While cannabis alters the functions of neurobiological circuits controlling appetite, its effect on weight gain is complex since several factors appear to be involved, says Didier Jutras-Aswad, University of Montreal professor and researcher at the CHUM Research Centre. "It is known -- and often reported by users -- that cannabis causes temporary increase in appetite. As to whether it actually causes weight gain in the long term, the available data is limited. The question is all the more difficult to answer since many other factors can influence weight. For instance, cannabis use may be associated with cigarette smoking, which also alters appetite, and many effects of cannabis vary by gender and level of use. For this study, we wanted to better understand the association between cannabis and weight gain by paying particular attention to these factors. The main finding of our study shows that long-term cannabis use indeed influences weight gain. But above all, we noted that certain factors drastically modify this effect, including gender, level of use, and concomitant cigarette smoking."
"What was surprising in this study was the complexity of interacting factors," said Dr. Jutras-Aswad. We were able to group participants according to various levels of use to conduct our analyses. Specifically, in male non-cigarette smokers, greater cannabis use led to greater weight gain. And significantly, in male cigarette smokers, the effect was almost the opposite."
The researcher and his colleagues reached their conclusions using data from the Nicotine Dependence in Teens (NDIT) study, led by Jennifer O'Loughlin. From the age of 12 or 13, 1294 young people agreed to share information each year about, amongst other things, their diet, overall mental and physical health (including weight and height), physical activities, and frequency and levels of their cannabis, alcohol, and/or nicotine use. The highly detailed nature of the NDIT study allowed the researchers to rule out other factors likely to influence weight gain in their analysis. "The effects of these substances observed in highly controlled laboratory settings are more complex than anticipated in real-world settings," explained Jutras-Aswad. "The NDIT study provided us with the opportunity to have detailed longitudinal data to better respond to a research question requiring consideration of several factors simultaneously."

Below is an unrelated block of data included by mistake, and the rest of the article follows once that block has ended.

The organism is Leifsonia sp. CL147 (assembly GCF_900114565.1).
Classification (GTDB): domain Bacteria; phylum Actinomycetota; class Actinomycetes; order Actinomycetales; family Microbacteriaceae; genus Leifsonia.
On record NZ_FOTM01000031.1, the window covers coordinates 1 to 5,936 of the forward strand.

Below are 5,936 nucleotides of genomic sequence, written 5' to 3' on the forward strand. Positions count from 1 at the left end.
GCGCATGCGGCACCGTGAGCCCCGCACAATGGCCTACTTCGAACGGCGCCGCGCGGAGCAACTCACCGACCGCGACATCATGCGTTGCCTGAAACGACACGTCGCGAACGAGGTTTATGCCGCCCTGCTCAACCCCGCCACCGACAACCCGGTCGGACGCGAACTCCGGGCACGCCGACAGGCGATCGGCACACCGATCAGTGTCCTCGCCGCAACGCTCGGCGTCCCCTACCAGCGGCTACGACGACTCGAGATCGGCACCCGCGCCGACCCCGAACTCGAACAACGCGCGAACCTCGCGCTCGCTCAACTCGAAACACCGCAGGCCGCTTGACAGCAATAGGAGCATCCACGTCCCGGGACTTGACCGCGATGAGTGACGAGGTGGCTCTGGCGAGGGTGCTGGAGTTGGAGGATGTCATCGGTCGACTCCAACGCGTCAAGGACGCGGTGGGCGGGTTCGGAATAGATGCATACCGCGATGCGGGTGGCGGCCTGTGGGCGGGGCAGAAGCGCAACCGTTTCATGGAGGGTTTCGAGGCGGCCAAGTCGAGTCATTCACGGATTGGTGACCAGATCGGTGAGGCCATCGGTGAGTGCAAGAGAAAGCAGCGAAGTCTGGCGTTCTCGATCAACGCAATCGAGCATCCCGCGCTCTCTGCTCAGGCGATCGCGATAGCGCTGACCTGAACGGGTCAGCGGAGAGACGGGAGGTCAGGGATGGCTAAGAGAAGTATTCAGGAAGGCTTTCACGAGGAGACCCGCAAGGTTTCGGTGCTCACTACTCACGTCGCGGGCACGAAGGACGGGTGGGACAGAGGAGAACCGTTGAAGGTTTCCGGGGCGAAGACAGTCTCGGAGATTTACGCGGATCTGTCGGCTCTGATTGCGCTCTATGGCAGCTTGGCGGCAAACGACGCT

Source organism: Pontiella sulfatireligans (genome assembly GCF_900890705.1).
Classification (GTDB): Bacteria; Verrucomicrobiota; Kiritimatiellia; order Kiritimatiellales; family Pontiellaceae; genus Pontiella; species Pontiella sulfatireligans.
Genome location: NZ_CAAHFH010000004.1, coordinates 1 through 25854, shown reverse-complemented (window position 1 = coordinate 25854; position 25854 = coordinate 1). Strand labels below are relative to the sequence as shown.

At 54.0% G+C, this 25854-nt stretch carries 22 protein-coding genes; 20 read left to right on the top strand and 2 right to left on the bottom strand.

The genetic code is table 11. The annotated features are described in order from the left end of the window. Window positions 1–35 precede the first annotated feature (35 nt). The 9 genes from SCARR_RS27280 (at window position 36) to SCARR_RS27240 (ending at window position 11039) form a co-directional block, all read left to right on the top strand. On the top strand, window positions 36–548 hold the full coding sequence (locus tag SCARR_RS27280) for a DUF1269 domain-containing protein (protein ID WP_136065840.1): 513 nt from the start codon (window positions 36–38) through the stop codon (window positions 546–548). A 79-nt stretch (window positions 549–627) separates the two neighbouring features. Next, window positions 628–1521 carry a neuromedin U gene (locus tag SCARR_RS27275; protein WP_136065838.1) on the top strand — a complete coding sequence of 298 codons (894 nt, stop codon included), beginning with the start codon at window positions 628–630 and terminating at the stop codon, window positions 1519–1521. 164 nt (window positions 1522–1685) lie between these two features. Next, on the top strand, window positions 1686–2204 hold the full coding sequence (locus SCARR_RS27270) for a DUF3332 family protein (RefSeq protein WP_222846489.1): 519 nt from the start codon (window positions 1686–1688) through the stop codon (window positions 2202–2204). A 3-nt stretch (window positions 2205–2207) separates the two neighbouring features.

For the moment, the researchers are unable to explain the difference between males and females, although they have some hypotheses. "THC and nicotine do not affect the neurobiological circuits controlling hunger in the same way in men and women," explained Jutras-Aswad. "We also know that these targets in the brain are modified by hormonal factors that can fluctuate, in particular, during menstrual cycles. There are also possible psychological differences in men and women in their perception of and preoccupation with weight gain and diet, which could hypothetically explain why men seem specifically sensitive to the complex interaction between cannabis use, cigarette smoking, and weight gain."
Finally, the study equips scientists and health practitioners in improving knowledge and combating cigarette smoking, cannabis abuse, and obesity. "One of the great strengths of our study is that it is highly instructive about how to study the effects of cannabis use on weight gain, but also the risk of developing other health problems. Our data indicate that concomitant cigarette smoking and gender must also be taken into account in the individuals concerned," said Jutras-Aswad. "Regarding interventions with the population, one of the findings to keep in mind is that when a person uses cannabis they also often report using tobacco. When one substance is used, another one is often consumed. We must therefore be able to prevent, detect, and intervene in the problematic use of several substances simultaneously," concluded Dr. Jutras-Awad.
Published in Applied Research
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